Student Success: Student Profile Steve Batson

By NYIP Staff on June 13 2009

For some people, entering the field of photography is a career move. For others, the impetus comes more from wanting an outlet for one’s creativity.

NYI Graduate Steve Batson started out by wanting to find a way of expressing his creativity, and now, in addition to holding down a full-time job in the IT department of a large high tech company, Steve runs his own photography business, specializing in portraiture.

“I’m not particularly artistic, but with photography, especially since the advent of digital, I find that I can be,” he said.

Steve got more interested in photography in 2000, when he got his first digital camera. Shortly after that, he started looking for a course in photography, and found NYI.

At NYI, Steve was able to first learn how to take a good picture, and later to learn to adjust it digitally.

“Using what I learned from NYI, I really try to get my images right in the camera so that I’m only doing basic adjustments and cropping. I will occasionally do photo art type stuff for fun, though,” he said, using the magic of digital manipulations.

In taking portraits, Steve has found that he still has to work at posing people, and at getting them to relax — the more at ease the client is, the better the protrait will be, something that’s important to Steve as he isn’t a big fan of rigid posing.

“I like a more natural and relaxed look,” he said. “I like to give minor suggestions of where people should sit or stand and I do minor adjustments. This doesn’t always give me what I want. Also, I tend to be somewhat reserved with people I don’t know, so getting people relaxed and smiling can be a challenge at times. I continue to work on these areas and I continue improving. I usually get what I’m looking for, but there’s always room for improvement.”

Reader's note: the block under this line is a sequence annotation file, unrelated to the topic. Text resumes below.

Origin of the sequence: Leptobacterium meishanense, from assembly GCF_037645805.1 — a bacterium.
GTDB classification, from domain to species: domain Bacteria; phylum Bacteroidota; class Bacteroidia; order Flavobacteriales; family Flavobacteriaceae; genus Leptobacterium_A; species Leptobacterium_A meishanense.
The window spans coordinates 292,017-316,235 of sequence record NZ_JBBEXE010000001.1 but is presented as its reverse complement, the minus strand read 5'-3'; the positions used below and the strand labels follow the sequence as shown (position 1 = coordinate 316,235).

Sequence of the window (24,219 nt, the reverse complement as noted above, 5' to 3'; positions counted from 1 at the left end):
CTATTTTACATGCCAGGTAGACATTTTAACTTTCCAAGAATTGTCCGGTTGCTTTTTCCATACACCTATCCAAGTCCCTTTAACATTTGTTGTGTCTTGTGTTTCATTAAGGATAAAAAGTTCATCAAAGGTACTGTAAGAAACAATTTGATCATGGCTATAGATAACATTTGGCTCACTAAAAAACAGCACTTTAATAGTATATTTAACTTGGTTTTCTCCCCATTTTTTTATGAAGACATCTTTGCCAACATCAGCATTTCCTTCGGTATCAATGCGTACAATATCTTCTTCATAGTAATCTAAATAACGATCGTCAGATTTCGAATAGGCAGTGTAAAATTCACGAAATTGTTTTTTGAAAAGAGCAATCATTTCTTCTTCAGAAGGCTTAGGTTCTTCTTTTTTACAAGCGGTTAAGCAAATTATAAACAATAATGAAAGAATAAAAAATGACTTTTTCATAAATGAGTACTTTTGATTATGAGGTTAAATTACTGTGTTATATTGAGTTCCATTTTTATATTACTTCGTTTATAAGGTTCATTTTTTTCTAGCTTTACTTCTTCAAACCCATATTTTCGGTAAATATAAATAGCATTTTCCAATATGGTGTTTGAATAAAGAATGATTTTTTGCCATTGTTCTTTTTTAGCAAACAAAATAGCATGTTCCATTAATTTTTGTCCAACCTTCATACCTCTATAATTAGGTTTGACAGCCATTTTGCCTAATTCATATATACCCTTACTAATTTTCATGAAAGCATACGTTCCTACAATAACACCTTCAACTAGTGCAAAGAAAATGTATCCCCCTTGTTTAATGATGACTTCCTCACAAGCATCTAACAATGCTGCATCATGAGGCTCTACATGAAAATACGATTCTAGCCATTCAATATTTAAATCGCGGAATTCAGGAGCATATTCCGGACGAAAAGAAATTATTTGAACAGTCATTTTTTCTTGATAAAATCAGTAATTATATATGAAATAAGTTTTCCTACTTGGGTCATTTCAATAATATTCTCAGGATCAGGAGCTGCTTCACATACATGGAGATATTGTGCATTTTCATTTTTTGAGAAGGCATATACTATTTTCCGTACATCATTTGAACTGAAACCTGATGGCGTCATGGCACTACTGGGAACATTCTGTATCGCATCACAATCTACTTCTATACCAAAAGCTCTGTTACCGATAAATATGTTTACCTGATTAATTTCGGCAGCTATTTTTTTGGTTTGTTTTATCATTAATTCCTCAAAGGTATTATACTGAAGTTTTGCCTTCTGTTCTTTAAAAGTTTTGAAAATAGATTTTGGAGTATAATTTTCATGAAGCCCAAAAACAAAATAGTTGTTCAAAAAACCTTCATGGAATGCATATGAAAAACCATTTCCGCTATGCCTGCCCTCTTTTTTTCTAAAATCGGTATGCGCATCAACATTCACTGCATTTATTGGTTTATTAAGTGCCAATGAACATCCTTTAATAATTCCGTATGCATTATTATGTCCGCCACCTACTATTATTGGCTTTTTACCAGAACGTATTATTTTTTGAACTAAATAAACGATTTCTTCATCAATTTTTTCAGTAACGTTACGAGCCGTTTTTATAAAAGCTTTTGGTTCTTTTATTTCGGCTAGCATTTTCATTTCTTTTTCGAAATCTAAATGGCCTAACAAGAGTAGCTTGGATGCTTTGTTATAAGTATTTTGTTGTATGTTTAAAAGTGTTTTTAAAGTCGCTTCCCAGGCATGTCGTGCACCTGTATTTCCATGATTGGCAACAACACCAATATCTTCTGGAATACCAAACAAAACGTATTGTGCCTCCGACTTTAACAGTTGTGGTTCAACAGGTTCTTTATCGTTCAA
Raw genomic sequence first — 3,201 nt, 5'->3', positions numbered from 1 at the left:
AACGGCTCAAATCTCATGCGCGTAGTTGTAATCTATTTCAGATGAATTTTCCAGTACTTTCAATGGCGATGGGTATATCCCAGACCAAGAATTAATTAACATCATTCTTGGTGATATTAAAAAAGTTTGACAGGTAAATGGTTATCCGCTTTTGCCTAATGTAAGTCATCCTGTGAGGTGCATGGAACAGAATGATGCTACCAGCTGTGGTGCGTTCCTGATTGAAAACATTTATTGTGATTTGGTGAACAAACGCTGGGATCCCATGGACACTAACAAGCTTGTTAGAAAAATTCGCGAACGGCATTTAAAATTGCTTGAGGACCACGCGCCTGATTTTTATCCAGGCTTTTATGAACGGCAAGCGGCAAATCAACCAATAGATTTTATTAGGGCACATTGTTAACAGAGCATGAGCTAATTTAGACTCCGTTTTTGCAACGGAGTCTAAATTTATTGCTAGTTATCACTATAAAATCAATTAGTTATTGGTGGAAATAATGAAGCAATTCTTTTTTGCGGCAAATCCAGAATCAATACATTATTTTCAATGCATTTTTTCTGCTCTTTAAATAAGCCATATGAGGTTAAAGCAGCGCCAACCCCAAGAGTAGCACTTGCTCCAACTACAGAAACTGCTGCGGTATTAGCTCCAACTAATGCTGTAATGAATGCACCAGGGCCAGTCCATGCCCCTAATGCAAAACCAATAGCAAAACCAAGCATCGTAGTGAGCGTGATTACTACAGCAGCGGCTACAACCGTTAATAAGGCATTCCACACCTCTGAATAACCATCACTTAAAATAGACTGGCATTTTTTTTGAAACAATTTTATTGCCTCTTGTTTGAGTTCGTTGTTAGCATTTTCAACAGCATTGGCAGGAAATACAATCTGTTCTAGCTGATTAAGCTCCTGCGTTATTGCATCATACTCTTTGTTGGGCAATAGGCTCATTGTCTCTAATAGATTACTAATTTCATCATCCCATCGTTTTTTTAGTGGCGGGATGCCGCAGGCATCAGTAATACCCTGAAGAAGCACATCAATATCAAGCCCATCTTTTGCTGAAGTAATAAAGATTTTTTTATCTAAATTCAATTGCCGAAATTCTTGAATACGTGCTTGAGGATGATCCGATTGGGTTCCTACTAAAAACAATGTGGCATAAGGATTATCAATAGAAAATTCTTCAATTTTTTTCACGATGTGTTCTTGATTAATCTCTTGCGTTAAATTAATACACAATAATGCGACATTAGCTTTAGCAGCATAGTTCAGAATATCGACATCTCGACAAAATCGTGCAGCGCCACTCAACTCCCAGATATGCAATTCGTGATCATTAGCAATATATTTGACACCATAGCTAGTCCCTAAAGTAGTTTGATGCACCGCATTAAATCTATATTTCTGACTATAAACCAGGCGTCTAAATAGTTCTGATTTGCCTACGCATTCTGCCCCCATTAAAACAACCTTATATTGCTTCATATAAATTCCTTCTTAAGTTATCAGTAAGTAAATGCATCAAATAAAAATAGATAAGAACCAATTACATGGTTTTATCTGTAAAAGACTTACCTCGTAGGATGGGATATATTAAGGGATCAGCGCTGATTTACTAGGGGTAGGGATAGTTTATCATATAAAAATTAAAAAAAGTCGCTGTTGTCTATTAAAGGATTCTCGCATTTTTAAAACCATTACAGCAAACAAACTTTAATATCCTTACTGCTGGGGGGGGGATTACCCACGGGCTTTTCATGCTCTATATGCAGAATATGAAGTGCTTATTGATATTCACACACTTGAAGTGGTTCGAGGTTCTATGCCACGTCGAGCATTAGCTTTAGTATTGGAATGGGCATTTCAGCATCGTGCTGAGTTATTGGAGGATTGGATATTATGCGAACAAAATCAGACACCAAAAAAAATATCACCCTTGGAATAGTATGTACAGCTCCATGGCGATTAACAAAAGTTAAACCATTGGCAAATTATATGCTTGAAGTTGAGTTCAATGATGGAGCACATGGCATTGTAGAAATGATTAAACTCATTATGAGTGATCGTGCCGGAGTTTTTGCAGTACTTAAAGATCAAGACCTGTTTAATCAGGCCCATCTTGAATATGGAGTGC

After completing the NYI Course, Steve got his first paying job through his daughters, who are both competitive dancers. “I was offered the chance to shoot individual portraits in their dance costumes. I shot about 30 kids and made pretty good money for a Saturday shoot,” he said.

Using his digital point-and-shoot, which had some manual control, his flash, and the umbrella supplied by NYI, Steve was able to check each image, and make corrections, adjustments and cropping in Photoshop. He used a professional lab.

“I was very pleased with my results and so were my customers,” he said.

Steve was a cautious shopper when it came to picking out a photography school. He had seen the ads for NYI in his photography magazines, but before signing up, he did a thorough Internet search.

“Everything I could find was positive, so I decided to give it a try,” he said.

“I was sold after the first lesson. Shortly after I started progressing through the lessons, I got an offer to pay the course off in full for a discount, so I paid it off and requested that I be sent all of the materials. I didn’t want to be waiting for anything when I finished a lesson.”

And he found that right away, the Course gave him that creative outlet he’d been craving.

“I was very excited to progress through each lesson and submit my projects. I remember waiting anxiously for each instructor review tape to come after completing a unit. I got involved in some on-line photography forums, one in particular dedicated to NYI students, and got even more excited, and I learned a lot more. NYI has made a huge difference in my photography in so many ways and I continue learn and build on everything I learned from NYI. ”

It seems likely that next Steve will move into other areas of photography that he hasn’t yet fully explored.

“I’m always thinking about what’s next. I’ve recently been inspired by looking at the work of other artists, and I’d like to look more seriously into areas not involving people such as landscapes and still life. I really love shooting photos of old stuff, or even replicas of old stuff. ”

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